Dr. Rick Warner (written Friday night 5/19) - Something extraordinary has been happening to 39 of our students this week. They have become immersed in a society considerably different from their own, rubbing shoulders with ordinary people in a developing country. The students have been learning about community organizing and sustainable agriculture. They have visited an indigenous community, traveling by dugout canoe, learning first hand about the culture and history of the Embera people. Most importantly, they have reflected on the value of working toward an understanding of a different culture. They are developing international and cultural empathy and making multiple connections with their liberal arts experience at large.
No, this is not a course-related immersion trip. This is the football trip to Panama. Student blogs provide a fascinating window on their reflections – so far – on this remarkable venture. There is something about traveling abroad that opens up pathways of reflection about life at home, and their (our) realizations are inevitably couched in comparative terms. For my own part, I am reflecting on my previous trips to Latin America with students. Many of the same powerful synergies have emerged.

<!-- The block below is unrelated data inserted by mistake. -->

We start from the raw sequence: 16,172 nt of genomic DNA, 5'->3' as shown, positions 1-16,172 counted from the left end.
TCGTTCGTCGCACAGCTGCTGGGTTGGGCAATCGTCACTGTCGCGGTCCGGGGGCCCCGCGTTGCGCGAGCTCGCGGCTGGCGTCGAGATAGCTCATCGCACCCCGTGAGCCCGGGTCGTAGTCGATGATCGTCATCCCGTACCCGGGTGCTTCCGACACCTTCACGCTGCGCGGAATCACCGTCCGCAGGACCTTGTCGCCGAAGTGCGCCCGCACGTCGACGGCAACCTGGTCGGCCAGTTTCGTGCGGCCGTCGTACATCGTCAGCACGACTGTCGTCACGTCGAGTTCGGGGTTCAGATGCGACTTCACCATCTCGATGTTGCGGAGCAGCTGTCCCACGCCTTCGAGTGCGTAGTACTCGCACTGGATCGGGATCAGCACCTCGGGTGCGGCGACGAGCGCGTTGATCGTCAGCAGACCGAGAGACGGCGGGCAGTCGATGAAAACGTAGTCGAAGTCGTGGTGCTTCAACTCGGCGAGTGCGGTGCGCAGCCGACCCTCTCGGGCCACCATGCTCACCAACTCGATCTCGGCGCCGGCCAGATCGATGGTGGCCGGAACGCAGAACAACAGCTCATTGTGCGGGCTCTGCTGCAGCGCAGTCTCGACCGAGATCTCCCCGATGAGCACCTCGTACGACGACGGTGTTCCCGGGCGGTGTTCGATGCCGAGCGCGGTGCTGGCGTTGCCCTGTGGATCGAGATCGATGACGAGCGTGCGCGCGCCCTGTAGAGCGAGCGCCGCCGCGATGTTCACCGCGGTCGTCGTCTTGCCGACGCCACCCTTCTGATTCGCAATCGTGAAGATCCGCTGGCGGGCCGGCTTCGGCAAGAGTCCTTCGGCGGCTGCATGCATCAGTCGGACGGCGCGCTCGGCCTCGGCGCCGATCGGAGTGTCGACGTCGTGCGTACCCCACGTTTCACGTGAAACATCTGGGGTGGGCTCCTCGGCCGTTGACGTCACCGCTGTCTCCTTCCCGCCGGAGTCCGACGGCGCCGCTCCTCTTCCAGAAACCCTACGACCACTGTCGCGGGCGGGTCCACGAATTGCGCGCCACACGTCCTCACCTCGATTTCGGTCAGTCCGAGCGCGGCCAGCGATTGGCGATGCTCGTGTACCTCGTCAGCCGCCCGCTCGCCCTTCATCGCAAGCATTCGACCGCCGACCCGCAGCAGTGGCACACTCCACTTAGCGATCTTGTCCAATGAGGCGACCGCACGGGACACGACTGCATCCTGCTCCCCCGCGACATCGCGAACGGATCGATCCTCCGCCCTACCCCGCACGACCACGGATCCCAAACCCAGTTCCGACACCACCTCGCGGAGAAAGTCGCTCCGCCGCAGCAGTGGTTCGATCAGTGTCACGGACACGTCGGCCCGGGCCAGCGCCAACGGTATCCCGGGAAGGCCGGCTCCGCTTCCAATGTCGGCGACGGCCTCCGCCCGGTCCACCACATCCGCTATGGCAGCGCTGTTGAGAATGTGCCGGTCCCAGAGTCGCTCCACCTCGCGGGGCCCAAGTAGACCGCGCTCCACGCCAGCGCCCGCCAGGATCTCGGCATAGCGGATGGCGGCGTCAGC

Yet there are some interesting differences to illuminate. For starters, the students have pursued and obtained their own fundraising for this trip. This is all the more impressive when one considers that about three days of our itinerary are devoted to service projects, which are aptly described in the student blogs. While many U.S. tourists visit Latin America with an eye to their own amusement and relaxation, our students are helping impoverished farmers make their way in the world. Forty football players can move a lot of dirt in a day. Additionally, our students have reached out to young Panamanians, through a school visit and a youth football clinic.
Everyone has had his own revelations on this trip. If you know one of these students or coaches, I encourage you to ask them what they have learned. In my own case I have realized that I can do a much better job in my international travels with students. The service component of the Panama trip sets it apart from others, and I am resolved to search for service learning possibilities for future immersion experiences. Our students are taking up President Ford´s charge to “save humanity,” or at least they are taking some steps toward “living humanely.” I would like to follow them.
Finally, I have realized that there are fruitful ways that professors and coaches can work as partners to bring the world to our students. Athletics and academics have common ground in the liberal arts experience. Not only do we teach the same students, but some important life lessons can be learned when such partnerships are forged. Much more can be done in this line.
Something extraordinary has been happening to 39 of our students this week. And to the rest of us here too.
In photo: Little Giant Coach Chris Creighton talks with the Panamanian children who participated in the camp.